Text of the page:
I recently found out non of the local triathlon people will train at my beach since there have been too many croc sightings. The beach I have been sailing and ocean swim training alone on. Oh well

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Some of the better organised dinghy clubs on the NSW (Australian) circuit have specific shark risk sighting risk management systems in place .... during Flying 11 Nationals last year Belmont (on Lake Macquarie) flew the AP over K flag and held the kids on shore for several hours after what was described as a "very large shark" was spotted at the top mark, just before the fleet of 70 odd dinghies launched. All summer there were sightings of Great Whites in the Lake, and there is video somewhere on youtube of a few... the wags in the fleet joked the flags should have been the F over U over C over K ....

 

And of course, over in Perth, Western Australia, during the 2011 ISAF round a 6m great white swam into the launching pond pretty much unseen, except by the pro fleet fisherman in the next marina who came racing over.... I think the fleet was out in the bay, and the shark was between them and the beach ...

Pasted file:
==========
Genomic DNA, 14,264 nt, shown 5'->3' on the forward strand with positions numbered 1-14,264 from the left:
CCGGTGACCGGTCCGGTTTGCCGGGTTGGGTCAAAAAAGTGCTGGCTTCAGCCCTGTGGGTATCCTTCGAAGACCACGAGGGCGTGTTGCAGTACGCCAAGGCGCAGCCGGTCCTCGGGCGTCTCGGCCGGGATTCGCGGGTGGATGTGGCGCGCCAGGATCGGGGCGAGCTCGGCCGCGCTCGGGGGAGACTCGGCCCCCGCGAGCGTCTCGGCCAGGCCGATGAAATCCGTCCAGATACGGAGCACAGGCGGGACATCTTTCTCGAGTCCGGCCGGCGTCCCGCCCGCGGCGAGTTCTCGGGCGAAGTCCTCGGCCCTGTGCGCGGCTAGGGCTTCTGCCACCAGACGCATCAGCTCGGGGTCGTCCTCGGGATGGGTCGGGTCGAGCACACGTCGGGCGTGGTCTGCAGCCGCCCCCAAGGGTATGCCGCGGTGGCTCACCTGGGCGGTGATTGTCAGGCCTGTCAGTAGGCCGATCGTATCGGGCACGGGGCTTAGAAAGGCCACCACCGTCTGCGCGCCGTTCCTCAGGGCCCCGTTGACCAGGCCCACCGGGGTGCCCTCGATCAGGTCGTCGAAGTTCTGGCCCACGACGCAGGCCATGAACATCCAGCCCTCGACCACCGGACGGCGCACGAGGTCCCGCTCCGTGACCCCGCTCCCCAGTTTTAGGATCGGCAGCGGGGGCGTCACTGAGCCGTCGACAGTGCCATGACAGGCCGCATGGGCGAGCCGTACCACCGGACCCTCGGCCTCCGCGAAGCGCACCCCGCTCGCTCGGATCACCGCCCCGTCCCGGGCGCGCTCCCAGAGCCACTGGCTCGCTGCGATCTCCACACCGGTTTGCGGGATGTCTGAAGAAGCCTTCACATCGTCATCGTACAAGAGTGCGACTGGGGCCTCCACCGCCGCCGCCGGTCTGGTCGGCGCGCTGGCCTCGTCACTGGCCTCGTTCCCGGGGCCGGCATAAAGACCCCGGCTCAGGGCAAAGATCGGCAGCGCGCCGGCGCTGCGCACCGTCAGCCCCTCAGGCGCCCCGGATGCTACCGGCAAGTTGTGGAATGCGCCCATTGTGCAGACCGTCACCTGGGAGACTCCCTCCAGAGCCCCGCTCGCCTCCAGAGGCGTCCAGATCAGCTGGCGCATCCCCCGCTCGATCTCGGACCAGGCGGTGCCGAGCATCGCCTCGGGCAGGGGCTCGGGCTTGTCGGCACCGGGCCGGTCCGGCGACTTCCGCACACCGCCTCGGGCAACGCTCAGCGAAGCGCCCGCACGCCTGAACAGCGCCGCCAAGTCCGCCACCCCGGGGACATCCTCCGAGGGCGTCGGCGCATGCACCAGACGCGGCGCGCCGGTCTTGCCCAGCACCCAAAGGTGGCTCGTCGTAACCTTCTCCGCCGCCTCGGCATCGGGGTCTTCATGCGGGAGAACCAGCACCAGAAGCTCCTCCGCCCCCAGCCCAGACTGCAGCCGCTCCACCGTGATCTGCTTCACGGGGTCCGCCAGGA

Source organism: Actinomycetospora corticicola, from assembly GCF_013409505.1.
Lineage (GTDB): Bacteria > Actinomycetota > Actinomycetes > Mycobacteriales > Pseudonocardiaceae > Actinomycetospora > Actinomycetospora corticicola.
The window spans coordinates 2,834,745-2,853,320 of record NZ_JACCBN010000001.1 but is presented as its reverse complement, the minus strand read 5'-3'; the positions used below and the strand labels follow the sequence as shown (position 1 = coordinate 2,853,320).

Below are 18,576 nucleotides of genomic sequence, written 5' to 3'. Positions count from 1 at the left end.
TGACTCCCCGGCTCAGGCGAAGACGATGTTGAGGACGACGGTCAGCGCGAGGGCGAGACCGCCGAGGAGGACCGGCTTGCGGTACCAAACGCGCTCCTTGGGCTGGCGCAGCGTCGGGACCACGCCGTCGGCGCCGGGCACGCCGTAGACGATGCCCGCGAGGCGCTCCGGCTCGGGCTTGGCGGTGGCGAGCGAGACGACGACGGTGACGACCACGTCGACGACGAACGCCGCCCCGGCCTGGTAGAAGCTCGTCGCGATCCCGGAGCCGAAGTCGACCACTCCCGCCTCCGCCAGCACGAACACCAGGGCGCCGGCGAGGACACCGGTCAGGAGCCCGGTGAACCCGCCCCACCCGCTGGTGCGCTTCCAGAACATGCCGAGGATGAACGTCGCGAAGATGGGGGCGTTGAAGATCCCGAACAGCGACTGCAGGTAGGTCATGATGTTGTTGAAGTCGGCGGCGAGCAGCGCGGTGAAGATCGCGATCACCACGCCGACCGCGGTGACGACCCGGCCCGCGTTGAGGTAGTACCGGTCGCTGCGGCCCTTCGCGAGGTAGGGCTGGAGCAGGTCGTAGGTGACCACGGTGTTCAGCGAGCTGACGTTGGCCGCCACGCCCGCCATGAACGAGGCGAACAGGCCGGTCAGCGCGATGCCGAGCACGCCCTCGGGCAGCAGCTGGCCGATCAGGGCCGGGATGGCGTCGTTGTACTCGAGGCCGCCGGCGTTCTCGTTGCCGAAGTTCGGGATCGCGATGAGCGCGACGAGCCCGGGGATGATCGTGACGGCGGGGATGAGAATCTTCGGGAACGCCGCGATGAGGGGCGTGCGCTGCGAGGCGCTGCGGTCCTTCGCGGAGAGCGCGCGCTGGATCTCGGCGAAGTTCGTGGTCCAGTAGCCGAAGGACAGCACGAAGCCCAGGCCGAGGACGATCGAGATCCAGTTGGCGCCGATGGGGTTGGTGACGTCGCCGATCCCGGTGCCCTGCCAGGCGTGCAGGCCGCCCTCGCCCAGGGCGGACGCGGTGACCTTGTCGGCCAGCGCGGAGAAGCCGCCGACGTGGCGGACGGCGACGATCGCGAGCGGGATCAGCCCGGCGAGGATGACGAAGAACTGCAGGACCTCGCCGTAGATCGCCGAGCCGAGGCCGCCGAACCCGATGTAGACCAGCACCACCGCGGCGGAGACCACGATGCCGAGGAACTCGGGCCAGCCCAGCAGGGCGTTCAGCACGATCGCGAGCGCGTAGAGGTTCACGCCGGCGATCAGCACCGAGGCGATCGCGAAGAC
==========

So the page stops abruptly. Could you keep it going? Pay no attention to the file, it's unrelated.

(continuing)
'Straya ... love it.

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I can remember one offshore race out of Sydney last century. Had a non sailor beside me on the rail, legs out etc. 'See sharks often?' "Yeah now and again, like that one over there...." He wanted to get off the rail...

 

I reckon I've seen more whales than sharks.

 

While sailing I've definitely seen more whales. Heck, we saw about a dozen a couple of week ago on the trip back to Nouméa, and a couple on the way to where we are now.

IMG_9345.jpg

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Racing a little sports boat offshore of Pittwater (AUS) we were becalmed and waiting for the start sitting on the rail with legs hanging over...... A baby hammerhead about 2 feet long stuck his head out of the water in front of us to check us out. It was very cute but our legs did come in :D